Sit less, Move More

In a day we have 24 hours of which on an average we spent 8 hours sleeping, we have 16 hours to fulfill all the other activities. But did you know that on an average, adults sit for nine hours a day and school children almost spend over half of their day sitting. It is a routine to spend most part of our sitting which includes commute, work, meal, and leisure time during the week. With the invention of smartphones and access to most of the things at our finger tips, has only increased our sedentary behavior. The phrase “sedentary behaviour” comes from the Latin word “sedere,” which means, “to sit.” Although the human body is made to be in frequent motion, people can sit for many hours at a time, day after day.

Sedentary behaviour can be simply defined as too much sitting, as a distinct concept from too little exercise. On the other hand, Physical inactivity is defined as a level of activity that is insufficient to meet current physical activity guidelines, which has long been known to be a major contributor to the risk of cardiovascular diseases, obesity and diabetes. Too much sitting saps your energy, makes your joints stiff, gain weight and affects your overall health. Sitting occupies the majority of the daily waking hours in most adults and has become even more pervasive owing to the COVID-19 pandemic. You can change that! By ‘sitting less and moving more’.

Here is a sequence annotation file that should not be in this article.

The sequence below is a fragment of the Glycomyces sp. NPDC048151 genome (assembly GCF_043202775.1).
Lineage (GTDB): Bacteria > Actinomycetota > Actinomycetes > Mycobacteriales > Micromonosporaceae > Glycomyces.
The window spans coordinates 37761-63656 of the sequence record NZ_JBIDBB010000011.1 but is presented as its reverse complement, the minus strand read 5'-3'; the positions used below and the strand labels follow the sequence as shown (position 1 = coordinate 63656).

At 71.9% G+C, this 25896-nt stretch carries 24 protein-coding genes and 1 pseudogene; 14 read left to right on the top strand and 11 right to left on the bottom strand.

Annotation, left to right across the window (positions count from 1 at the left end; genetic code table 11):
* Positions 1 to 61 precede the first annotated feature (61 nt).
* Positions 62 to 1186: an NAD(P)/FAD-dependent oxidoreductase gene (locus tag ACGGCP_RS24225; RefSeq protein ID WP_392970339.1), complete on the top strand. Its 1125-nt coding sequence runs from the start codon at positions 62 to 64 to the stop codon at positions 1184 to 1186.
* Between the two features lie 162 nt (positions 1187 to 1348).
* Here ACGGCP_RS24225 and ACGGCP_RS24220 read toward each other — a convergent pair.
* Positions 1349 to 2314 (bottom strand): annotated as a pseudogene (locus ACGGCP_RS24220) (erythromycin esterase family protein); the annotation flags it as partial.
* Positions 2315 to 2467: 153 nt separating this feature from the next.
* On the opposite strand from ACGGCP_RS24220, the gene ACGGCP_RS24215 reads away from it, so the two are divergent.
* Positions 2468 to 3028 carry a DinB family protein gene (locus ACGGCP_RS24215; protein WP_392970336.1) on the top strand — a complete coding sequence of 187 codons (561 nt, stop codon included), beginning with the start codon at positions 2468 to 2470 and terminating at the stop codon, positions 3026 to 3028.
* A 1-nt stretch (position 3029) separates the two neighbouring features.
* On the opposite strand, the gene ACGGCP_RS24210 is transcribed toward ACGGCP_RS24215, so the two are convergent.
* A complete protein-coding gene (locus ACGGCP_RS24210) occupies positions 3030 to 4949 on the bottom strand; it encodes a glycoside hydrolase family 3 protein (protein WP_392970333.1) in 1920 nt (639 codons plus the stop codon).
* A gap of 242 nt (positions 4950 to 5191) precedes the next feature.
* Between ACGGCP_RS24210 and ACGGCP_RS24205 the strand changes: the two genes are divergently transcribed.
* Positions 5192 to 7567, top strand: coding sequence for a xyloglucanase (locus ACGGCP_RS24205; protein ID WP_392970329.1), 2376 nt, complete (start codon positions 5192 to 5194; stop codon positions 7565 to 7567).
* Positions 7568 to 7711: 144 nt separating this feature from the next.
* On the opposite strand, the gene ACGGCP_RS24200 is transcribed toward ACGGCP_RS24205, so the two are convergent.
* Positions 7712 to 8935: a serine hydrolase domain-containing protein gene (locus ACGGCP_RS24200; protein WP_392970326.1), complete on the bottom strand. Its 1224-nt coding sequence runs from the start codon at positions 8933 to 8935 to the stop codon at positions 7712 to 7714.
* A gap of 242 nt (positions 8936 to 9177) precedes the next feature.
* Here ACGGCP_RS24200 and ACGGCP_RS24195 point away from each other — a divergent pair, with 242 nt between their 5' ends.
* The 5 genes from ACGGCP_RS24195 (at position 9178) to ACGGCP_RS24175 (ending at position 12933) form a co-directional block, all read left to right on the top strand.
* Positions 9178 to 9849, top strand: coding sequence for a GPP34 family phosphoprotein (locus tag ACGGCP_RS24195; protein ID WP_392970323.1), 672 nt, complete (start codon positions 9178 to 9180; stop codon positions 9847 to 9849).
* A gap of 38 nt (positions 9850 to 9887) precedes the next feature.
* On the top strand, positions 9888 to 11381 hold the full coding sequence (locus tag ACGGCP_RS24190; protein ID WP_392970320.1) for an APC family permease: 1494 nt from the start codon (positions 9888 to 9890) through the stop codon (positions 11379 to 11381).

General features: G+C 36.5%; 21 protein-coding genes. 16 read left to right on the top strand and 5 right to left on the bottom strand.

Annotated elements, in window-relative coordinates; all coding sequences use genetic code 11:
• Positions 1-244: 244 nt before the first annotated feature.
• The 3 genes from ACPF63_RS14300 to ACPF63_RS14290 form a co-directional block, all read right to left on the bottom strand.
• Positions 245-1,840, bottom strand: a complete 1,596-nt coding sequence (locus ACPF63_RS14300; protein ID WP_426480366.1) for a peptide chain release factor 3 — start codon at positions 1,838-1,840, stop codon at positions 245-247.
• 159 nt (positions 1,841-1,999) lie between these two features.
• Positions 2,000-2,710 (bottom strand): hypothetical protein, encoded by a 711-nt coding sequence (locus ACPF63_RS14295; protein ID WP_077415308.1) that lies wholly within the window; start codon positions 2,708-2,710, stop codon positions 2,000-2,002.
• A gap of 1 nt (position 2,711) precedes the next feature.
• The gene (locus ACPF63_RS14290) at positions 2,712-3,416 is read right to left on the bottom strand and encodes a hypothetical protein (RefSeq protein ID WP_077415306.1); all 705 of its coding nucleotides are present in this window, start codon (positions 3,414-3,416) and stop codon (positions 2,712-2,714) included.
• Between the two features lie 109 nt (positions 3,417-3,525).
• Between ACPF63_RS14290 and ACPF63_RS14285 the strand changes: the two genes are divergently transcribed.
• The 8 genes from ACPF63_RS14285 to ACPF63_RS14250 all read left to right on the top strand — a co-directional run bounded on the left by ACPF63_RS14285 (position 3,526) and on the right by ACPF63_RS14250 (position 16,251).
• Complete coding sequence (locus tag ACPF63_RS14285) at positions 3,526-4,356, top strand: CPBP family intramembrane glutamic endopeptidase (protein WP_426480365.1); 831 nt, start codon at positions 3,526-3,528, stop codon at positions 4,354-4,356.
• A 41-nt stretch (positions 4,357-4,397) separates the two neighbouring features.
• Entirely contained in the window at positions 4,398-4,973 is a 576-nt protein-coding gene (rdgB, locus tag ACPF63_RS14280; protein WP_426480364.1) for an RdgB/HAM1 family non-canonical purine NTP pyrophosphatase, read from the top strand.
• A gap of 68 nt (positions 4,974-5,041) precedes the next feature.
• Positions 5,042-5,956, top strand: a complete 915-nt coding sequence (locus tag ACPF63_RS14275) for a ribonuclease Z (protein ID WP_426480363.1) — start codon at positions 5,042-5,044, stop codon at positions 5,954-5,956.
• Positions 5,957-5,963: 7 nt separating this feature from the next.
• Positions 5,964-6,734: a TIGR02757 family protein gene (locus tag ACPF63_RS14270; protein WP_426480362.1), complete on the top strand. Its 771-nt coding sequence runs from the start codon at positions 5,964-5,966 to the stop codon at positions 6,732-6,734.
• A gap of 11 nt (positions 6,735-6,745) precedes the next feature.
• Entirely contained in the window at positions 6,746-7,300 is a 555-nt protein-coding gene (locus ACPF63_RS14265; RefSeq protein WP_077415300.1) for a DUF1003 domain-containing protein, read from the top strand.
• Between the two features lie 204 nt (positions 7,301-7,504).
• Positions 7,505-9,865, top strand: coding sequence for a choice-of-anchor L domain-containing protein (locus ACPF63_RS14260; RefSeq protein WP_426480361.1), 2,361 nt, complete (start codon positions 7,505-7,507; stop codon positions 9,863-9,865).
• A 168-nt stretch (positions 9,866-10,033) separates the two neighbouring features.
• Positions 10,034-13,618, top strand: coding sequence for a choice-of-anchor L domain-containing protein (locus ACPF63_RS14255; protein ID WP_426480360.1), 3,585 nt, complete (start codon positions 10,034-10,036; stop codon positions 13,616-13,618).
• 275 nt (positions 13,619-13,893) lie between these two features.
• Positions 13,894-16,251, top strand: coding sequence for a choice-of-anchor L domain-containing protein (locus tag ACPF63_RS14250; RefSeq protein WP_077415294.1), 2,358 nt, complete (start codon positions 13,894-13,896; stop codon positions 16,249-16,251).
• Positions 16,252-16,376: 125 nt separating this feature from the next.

Get up and simply move more throughout the day, even if you go to the gym and especially if you don’t. Replacing sedentary behaviour with any intensity of physical activity (that is, movement) will have health benefits, with greater benefits seen when sedentary behaviour is replaced with moderate–vigorous-intensity physical activity. Furthermore, high levels of moderate physical activity can eliminate the increased risk of cardiovascular disease and help in significant weight loss.

Sitting less and moving more might be addressed in clinical practice through a ‘staircase approach’. This approach involves modest transitional steps, beginning with a focus on reducing overall sitting time through initially increasing standing and moving and then progressing to increasing light-intensity physical activity. Progressive increases in movement through sitting less and moving more can provide a base for transitioning to higher-intensity physical activities over the longer term. The first step could be a small but manageable step focused on interrupting sitting time with light-intensity physical activity before taking the larger step of including more light-intensity physical activity throughout the day.

‘Sit less and Move more’- Time to get started

  • Involve yourself in 30-45 minutes of physical activity every day for at least 5 times a week.
  • Limit your time on social media, TV, and phone.
  • When watching TV, take some breaks during commercials to walk around the house or do some housework.
  • Replace watching TV in the evening with taking a walk.
  • Take staircase instead of an elevator.
  • Take a walk or bicycle to near buy places at home or work.
  • Try standing while you read a newspaper or check messages on your mobile phone.
  • Take a break every 30 minutes to stand and stretch – set an alarm on your phone or watch to remind you during work.
  • Stand to do easy tasks at work, such as a stand-up meeting or phone call.
  • Consider using a sit-stand workstation.
  • Choose to do manual tasks where you can, such as washing your car by hand instead of using a drive-through car wash.
  • Consider an exercise plan that gets you going irrespective of where you are.
  • Take regular breaks during long car trips.